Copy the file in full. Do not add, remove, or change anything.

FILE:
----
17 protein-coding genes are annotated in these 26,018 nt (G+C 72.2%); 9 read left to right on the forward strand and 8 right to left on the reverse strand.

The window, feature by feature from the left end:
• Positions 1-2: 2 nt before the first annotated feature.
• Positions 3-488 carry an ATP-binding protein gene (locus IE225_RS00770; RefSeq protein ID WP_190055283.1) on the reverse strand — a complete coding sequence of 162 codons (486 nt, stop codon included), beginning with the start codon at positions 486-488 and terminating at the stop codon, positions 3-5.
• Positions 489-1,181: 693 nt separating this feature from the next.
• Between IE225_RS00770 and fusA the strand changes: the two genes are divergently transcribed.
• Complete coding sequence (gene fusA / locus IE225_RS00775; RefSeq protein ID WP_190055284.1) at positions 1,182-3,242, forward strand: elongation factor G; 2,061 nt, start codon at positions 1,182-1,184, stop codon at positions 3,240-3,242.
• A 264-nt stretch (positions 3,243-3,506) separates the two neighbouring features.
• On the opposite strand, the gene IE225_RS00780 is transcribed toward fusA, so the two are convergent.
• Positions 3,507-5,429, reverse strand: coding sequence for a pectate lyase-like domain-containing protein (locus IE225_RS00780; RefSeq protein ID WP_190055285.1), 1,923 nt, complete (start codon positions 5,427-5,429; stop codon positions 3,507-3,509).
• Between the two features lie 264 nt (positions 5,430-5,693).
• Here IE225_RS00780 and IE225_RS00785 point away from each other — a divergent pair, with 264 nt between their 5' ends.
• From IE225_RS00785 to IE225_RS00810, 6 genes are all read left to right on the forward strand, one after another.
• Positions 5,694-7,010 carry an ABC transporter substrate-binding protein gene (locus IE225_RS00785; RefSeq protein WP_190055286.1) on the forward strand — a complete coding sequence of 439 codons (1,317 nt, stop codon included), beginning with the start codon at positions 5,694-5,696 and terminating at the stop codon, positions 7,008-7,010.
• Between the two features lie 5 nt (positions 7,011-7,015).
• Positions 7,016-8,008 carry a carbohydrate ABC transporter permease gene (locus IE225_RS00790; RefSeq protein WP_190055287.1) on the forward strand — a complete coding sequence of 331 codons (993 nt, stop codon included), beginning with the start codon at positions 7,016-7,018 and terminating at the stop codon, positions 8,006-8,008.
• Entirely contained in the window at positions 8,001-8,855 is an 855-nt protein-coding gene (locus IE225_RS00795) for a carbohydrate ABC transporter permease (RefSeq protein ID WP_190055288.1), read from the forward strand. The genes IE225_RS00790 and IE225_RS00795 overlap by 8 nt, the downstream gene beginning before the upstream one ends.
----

17 protein-coding genes are annotated in these 26,018 nt (G+C 72.2%); 9 read left to right on the forward strand and 8 right to left on the reverse strand.

The window, feature by feature from the left end:
• Positions 1-2: 2 nt before the first annotated feature.
• Positions 3-488 carry an ATP-binding protein gene (locus IE225_RS00770; RefSeq protein ID WP_190055283.1) on the reverse strand — a complete coding sequence of 162 codons (486 nt, stop codon included), beginning with the start codon at positions 486-488 and terminating at the stop codon, positions 3-5.
• Positions 489-1,181: 693 nt separating this feature from the next.
• Between IE225_RS00770 and fusA the strand changes: the two genes are divergently transcribed.
• Complete coding sequence (gene fusA / locus IE225_RS00775; RefSeq protein ID WP_190055284.1) at positions 1,182-3,242, forward strand: elongation factor G; 2,061 nt, start codon at positions 1,182-1,184, stop codon at positions 3,240-3,242.
• A 264-nt stretch (positions 3,243-3,506) separates the two neighbouring features.
• On the opposite strand, the gene IE225_RS00780 is transcribed toward fusA, so the two are convergent.
• Positions 3,507-5,429, reverse strand: coding sequence for a pectate lyase-like domain-containing protein (locus IE225_RS00780; RefSeq protein ID WP_190055285.1), 1,923 nt, complete (start codon positions 5,427-5,429; stop codon positions 3,507-3,509).
• Between the two features lie 264 nt (positions 5,430-5,693).
• Here IE225_RS00780 and IE225_RS00785 point away from each other — a divergent pair, with 264 nt between their 5' ends.
• From IE225_RS00785 to IE225_RS00810, 6 genes are all read left to right on the forward strand, one after another.
• Positions 5,694-7,010 carry an ABC transporter substrate-binding protein gene (locus IE225_RS00785; RefSeq protein WP_190055286.1) on the forward strand — a complete coding sequence of 439 codons (1,317 nt, stop codon included), beginning with the start codon at positions 5,694-5,696 and terminating at the stop codon, positions 7,008-7,010.
• Between the two features lie 5 nt (positions 7,011-7,015).
• Positions 7,016-8,008 carry a carbohydrate ABC transporter permease gene (locus IE225_RS00790; RefSeq protein WP_190055287.1) on the forward strand — a complete coding sequence of 331 codons (993 nt, stop codon included), beginning with the start codon at positions 7,016-7,018 and terminating at the stop codon, positions 8,006-8,008.
• Entirely contained in the window at positions 8,001-8,855 is an 855-nt protein-coding gene (locus IE225_RS00795) for a carbohydrate ABC transporter permease (RefSeq protein ID WP_190055288.1), read from the forward strand. The genes IE225_RS00790 and IE225_RS00795 overlap by 8 nt, the downstream gene beginning before the upstream one ends.